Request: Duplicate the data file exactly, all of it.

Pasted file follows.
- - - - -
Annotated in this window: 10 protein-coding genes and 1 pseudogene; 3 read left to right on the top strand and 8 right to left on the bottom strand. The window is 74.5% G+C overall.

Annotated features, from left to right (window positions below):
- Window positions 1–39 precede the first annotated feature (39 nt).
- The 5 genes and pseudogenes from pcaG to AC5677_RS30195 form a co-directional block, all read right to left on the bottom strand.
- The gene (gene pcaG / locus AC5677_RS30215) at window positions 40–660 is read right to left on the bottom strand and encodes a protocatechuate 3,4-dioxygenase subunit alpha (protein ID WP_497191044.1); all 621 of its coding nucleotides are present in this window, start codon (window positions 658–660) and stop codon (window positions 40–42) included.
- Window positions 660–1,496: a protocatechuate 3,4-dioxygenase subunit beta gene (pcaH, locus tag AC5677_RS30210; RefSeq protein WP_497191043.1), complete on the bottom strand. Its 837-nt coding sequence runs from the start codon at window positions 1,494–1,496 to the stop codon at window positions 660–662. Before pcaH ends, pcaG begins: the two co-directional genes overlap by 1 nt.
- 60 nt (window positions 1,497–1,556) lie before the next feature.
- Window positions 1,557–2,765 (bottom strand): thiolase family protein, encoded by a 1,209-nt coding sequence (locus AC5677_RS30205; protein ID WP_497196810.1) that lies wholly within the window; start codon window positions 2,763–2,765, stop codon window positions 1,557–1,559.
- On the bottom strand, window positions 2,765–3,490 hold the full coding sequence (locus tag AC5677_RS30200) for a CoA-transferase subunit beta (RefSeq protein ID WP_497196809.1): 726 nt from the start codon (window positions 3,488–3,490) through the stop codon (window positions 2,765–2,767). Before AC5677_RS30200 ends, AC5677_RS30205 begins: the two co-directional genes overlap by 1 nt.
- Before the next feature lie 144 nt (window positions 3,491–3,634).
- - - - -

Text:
Annotated in this window: 10 protein-coding genes and 1 pseudogene; 3 read left to right on the top strand and 8 right to left on the bottom strand. The window is 74.5% G+C overall.

Annotated features, from left to right (window positions below):
- Window positions 1–39 precede the first annotated feature (39 nt).
- The 5 genes and pseudogenes from pcaG to AC5677_RS30195 form a co-directional block, all read right to left on the bottom strand.
- The gene (gene pcaG / locus AC5677_RS30215) at window positions 40–660 is read right to left on the bottom strand and encodes a protocatechuate 3,4-dioxygenase subunit alpha (protein ID WP_497191044.1); all 621 of its coding nucleotides are present in this window, start codon (window positions 658–660) and stop codon (window positions 40–42) included.
- Window positions 660–1,496: a protocatechuate 3,4-dioxygenase subunit beta gene (pcaH, locus tag AC5677_RS30210; RefSeq protein WP_497191043.1), complete on the bottom strand. Its 837-nt coding sequence runs from the start codon at window positions 1,494–1,496 to the stop codon at window positions 660–662. Before pcaH ends, pcaG begins: the two co-directional genes overlap by 1 nt.
- 60 nt (window positions 1,497–1,556) lie before the next feature.
- Window positions 1,557–2,765 (bottom strand): thiolase family protein, encoded by a 1,209-nt coding sequence (locus AC5677_RS30205; protein ID WP_497196810.1) that lies wholly within the window; start codon window positions 2,763–2,765, stop codon window positions 1,557–1,559.
- On the bottom strand, window positions 2,765–3,490 hold the full coding sequence (locus tag AC5677_RS30200) for a CoA-transferase subunit beta (RefSeq protein ID WP_497196809.1): 726 nt from the start codon (window positions 3,488–3,490) through the stop codon (window positions 2,765–2,767). Before AC5677_RS30200 ends, AC5677_RS30205 begins: the two co-directional genes overlap by 1 nt.
- Before the next feature lie 144 nt (window positions 3,491–3,634).